The Basics of Glaucoma and Your Vision

by Nov 17, 2017


Glaucoma is a progressive disease that affects the optic nerve of the eye.  The optic nerve is responsible for sending information from the eye to the brain.  Continued damage to the optic nerve due can eventually lead to vision loss.  Glaucoma occurs when there is too much fluid in the eye and the pressure inside rises.  The increased pressure causes compression against the optic nerve and resulting in damage.  Risk factors for the condition include increased age, family history of the disease, and being of African American or Hispanic descent.  


What are the Symptoms?

Perhaps the most concerning fact about glaucoma is that it is a painless, gradual, and irreversible process. One’s peripheral vision is often the first to be affected. The loss of side vision may not be noticed until late in the disease, when only a small portion of central vision remains.  Once vision loss from glaucoma occurs it is cannot be restored.  Fortunately, glaucoma is a very manageable condition; vision loss can be easily prevented if it is caught in the early stages.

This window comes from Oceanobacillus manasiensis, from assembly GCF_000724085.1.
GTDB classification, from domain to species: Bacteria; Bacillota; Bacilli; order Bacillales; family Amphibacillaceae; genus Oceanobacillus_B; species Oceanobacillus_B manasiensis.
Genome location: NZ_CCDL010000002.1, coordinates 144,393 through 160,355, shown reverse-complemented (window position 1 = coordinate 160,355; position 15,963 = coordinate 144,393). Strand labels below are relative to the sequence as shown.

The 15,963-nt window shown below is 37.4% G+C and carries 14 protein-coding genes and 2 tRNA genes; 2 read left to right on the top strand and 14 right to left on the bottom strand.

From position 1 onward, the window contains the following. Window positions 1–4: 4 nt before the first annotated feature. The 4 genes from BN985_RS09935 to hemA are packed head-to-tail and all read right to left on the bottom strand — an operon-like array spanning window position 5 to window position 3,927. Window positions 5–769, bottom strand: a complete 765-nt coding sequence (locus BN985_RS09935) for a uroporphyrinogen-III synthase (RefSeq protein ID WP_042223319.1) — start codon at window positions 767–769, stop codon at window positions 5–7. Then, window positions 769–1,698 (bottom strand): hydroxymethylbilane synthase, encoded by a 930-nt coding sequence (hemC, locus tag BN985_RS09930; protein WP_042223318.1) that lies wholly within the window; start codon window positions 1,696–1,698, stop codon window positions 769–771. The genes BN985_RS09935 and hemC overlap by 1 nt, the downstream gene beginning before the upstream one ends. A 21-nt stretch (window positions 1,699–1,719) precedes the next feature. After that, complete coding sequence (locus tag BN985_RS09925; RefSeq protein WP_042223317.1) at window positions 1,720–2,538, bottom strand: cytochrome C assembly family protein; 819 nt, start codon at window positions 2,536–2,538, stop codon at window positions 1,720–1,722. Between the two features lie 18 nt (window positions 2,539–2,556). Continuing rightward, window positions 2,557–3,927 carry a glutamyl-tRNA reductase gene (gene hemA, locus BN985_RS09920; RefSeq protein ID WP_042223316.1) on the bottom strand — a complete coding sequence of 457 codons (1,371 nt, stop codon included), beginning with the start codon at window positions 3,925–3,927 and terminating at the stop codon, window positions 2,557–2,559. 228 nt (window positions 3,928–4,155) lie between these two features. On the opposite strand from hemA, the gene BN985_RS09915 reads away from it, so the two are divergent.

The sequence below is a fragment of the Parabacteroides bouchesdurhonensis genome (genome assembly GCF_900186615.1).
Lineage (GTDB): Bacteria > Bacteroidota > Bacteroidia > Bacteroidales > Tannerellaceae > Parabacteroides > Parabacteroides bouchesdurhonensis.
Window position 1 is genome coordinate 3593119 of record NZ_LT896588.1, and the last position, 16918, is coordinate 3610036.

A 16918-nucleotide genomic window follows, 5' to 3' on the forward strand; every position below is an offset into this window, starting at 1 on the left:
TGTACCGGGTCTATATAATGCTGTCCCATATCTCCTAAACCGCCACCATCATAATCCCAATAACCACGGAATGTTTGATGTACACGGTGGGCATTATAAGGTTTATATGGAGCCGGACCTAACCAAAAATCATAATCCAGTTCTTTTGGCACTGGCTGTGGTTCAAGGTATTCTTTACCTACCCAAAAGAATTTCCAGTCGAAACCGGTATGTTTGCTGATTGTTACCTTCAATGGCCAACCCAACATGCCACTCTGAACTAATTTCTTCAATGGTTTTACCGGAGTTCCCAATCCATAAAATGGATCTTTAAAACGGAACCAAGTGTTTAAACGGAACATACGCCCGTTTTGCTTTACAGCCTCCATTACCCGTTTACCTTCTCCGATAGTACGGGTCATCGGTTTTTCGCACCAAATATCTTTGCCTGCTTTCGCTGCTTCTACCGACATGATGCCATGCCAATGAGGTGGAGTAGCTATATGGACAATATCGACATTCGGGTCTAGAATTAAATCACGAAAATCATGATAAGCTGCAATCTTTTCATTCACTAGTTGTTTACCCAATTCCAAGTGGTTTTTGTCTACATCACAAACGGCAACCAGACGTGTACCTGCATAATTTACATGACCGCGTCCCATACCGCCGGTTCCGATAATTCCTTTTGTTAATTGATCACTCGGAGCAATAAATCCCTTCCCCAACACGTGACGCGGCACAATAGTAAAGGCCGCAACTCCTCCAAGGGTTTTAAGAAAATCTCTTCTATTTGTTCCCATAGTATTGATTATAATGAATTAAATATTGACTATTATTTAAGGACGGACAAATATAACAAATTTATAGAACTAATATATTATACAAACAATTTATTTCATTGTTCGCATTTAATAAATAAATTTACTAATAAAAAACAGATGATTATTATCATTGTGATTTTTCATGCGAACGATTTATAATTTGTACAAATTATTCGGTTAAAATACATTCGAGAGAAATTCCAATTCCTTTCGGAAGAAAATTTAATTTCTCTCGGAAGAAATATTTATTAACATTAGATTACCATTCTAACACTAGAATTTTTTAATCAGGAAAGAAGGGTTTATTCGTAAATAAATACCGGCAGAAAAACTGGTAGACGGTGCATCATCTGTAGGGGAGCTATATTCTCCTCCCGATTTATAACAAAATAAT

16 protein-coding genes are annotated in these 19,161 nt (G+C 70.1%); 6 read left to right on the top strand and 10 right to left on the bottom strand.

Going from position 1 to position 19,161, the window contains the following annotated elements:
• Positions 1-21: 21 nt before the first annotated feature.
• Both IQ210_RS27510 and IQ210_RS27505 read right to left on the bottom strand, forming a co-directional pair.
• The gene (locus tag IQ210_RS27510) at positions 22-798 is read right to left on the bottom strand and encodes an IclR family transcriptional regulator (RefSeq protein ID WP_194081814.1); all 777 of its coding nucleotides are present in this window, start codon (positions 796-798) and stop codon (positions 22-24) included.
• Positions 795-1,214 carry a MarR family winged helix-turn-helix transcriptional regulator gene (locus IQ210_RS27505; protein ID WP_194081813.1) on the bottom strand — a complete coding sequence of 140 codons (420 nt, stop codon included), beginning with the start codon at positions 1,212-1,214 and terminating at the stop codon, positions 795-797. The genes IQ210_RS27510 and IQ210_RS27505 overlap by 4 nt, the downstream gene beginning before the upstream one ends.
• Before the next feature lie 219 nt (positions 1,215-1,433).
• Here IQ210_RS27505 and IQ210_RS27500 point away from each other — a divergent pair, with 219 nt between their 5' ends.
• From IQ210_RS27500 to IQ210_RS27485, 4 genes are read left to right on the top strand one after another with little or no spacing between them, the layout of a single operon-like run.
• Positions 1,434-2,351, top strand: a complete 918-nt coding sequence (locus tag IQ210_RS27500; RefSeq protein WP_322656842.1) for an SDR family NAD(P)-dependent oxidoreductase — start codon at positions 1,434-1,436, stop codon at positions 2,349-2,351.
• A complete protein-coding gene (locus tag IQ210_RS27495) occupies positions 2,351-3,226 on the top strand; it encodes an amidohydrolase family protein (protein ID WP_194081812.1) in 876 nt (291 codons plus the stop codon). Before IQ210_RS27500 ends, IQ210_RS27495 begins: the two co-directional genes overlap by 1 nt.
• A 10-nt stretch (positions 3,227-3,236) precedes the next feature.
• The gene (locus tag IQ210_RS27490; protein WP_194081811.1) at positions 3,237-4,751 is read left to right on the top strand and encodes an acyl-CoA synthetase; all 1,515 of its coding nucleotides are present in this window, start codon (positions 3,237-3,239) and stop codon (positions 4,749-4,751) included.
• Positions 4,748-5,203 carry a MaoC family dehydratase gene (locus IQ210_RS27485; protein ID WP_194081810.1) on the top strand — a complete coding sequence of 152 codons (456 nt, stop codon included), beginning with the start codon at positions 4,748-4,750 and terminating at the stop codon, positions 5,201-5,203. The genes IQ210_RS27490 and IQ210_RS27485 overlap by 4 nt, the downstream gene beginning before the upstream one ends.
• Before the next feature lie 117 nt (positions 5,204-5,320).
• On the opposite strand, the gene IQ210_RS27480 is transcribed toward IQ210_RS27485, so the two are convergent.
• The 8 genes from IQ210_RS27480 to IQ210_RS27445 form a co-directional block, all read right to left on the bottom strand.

How Can We Diagnose Glaucoma?

If an eye care provider suspects glaucoma, they will perform a series of tests to confirm the disease.  Our doctors test the eye pressure, peripheral vision, corneal thickness, dilate the eyes, and asses the optic nerve and its surrounding tissues with a microscope and a high tech retinal scanner to assess for and its components for optic nerve for damage. 


Can Glaucoma Be Cured? 

Although there is no “cure” for glaucoma, there are a variety of treatment options available.  The primary treatment  is usually eye drops, although some cases may be initially managed with lasers. Both treatments help lower the eye pressure by decreasing the amount of fluid in the eye.  If drops are not effective enough in slowing the progression of the disease, the doctor may recommend a surgical procedure to more effectively treat the disease.


If you have any further questions about glaucoma call us at (610) 828-9701.. We serve Lafayette Hill, Norristown, and Philadelphia, PA.

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